1. This property in suit was once held by a man of the name of Wazir. He disappeared and his wife Bandi Bibi took possession of the property as against the rightful heirs by right of succession. She sold the property on 16th September 1873 to two persons for a sum of Rs. 700. Ultimately one of these, Mohammad Ali became owner of the entire property by purchasing the other portion of the property by right of pre-emption. The plaintiff of the present suit is legal heir of Wazir and sued the defendants who are successors-in-interest of Mohammad Ali for recovery of possession of the property. His case was that Mt. Bandi Bibi was in possession of the property in lieu of a dower debt of Rs. 51, that the debt had been paid out of the usufruct, that what was transferred was a right of retention of property until her dower debt was paid and that the defendants were liable to give up possession and to render accounts. The learned Judge of the lower appellate Court held that what was sold in 1873 was not the right of retention of the property till dower debt was paid but the property itself, that consequently on such sale the heirs of the husband became entitled immediately to take possession of the property and that Mohammad Ali’s possession from 1873 became adverse to the heirs. He therefore held that the suit was time barred. He further held that the suit was also barred by the provisions of Section 233(k), Land Revenue Act, because the plaintiff had not raised the question of his title to this property at a partition of zamindari property in which suit both he and the defendants were parties. In my opinion the second point is dependent on the first; if the defendants held the property merely by way of security for payment of dower debt, the plaintiff was not entitled to immediate possession and could not raise the question of his title in the suit for partition. If on the other hand, there was a transfer of property in 1873 the suit would be time barred as well as barred under the provisions of Section 233(k), Land Revenue Act.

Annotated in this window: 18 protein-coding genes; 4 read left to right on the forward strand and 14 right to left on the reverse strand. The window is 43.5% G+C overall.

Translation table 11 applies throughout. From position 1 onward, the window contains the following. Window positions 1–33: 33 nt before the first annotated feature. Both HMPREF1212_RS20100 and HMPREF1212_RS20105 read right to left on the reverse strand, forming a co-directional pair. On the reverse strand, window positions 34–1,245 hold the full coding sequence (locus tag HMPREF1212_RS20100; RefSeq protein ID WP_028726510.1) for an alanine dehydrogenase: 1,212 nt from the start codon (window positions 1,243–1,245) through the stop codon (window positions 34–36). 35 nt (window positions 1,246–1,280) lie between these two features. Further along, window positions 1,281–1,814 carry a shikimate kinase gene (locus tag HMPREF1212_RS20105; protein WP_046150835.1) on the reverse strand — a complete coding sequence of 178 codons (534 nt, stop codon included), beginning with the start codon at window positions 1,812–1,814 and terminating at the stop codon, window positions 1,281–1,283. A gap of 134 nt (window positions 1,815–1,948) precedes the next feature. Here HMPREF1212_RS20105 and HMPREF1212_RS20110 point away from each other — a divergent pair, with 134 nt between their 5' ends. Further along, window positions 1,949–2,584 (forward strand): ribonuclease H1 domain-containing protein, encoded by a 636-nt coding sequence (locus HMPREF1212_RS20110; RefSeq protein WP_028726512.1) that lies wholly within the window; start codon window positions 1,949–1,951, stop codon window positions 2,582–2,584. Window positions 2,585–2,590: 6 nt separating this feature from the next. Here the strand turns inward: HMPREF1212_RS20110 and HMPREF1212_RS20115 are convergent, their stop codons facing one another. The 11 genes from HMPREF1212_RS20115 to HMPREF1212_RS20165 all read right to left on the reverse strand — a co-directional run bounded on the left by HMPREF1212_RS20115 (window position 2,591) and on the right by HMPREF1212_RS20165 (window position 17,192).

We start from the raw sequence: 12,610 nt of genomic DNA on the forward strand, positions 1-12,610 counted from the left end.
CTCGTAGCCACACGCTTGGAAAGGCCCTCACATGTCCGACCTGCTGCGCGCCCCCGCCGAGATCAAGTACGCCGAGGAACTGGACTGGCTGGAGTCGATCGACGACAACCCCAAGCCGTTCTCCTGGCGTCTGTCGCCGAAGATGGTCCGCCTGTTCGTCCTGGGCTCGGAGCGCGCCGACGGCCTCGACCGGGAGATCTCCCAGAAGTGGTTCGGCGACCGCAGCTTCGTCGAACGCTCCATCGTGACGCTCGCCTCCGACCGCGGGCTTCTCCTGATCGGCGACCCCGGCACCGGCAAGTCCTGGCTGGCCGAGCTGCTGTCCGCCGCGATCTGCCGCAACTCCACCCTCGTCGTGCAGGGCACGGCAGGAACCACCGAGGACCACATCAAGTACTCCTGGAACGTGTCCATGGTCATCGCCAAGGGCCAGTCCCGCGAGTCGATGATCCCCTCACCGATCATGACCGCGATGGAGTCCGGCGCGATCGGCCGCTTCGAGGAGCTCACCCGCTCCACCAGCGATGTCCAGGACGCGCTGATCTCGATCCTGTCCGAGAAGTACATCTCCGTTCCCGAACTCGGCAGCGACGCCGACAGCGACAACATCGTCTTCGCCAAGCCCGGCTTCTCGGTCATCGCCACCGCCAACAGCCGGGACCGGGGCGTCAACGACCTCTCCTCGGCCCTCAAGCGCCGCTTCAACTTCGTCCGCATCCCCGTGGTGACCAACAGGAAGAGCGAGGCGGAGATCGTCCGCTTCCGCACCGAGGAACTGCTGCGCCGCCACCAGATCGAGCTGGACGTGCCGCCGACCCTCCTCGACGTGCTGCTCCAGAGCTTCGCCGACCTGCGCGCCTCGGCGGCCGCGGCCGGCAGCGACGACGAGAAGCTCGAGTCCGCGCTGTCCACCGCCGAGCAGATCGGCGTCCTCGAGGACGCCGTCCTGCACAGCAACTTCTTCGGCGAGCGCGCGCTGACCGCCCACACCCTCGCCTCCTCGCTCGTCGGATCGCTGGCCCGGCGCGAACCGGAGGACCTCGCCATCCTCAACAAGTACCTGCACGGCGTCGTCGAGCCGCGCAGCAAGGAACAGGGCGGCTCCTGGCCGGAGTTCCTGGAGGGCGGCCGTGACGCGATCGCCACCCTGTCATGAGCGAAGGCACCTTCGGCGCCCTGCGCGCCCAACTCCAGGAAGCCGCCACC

2. There is a conflict of authority as to whether the widow’s right of retention is transferable or not. In some cases it has been held that the right of retention is a personal right and cannot therefore be transferred. In other cases it has been held that the right of retention may be considered as property under the Transfer of Property Act and is transferable. In the case of Maina Bibi v. Chaudhri Vakil Ahmad A.I.R. 1925 P.C. 63, their Lordships of the Privy Council have made observations which would favour the view of certain Indian Courts that such right of retention is not transferable. Adopting, however, the view current in this Court that the right of retention may be sold, it is necessary to enquire what was transferred under the sale-deed of 1873. If Bandi Bibi alienated the property itself and delivered possession of the property to the alienee, her husband’s other heirs were entitled to recover possession of the property from the alienee without payment to him of the dower debt. In my opinion the learned Subordinate Judge has given very satisfactory reasons for holding that the transfer was of property and not of the right of retention. It was rightly pointed out by the learned Counsel for the respondents that if the intention had been to transfer only the right of retention, the important matter of the amount of the dower debt would have been prominently mentioned in the deed. That amount is not mentioned. Further the sale consideration is Rs. 700 and as according to the plaintiff, the dower debt was only Rs. 51, it is certain that interest beyond the right of retention for a sum of Rs. 51 was transferred. The zamindari rights having been transferred, Wazir’s heirs became entitled to recover the property in 1873 and a suit for its recovery in 1925 is clearly time barred. I dismiss this appeal with costs.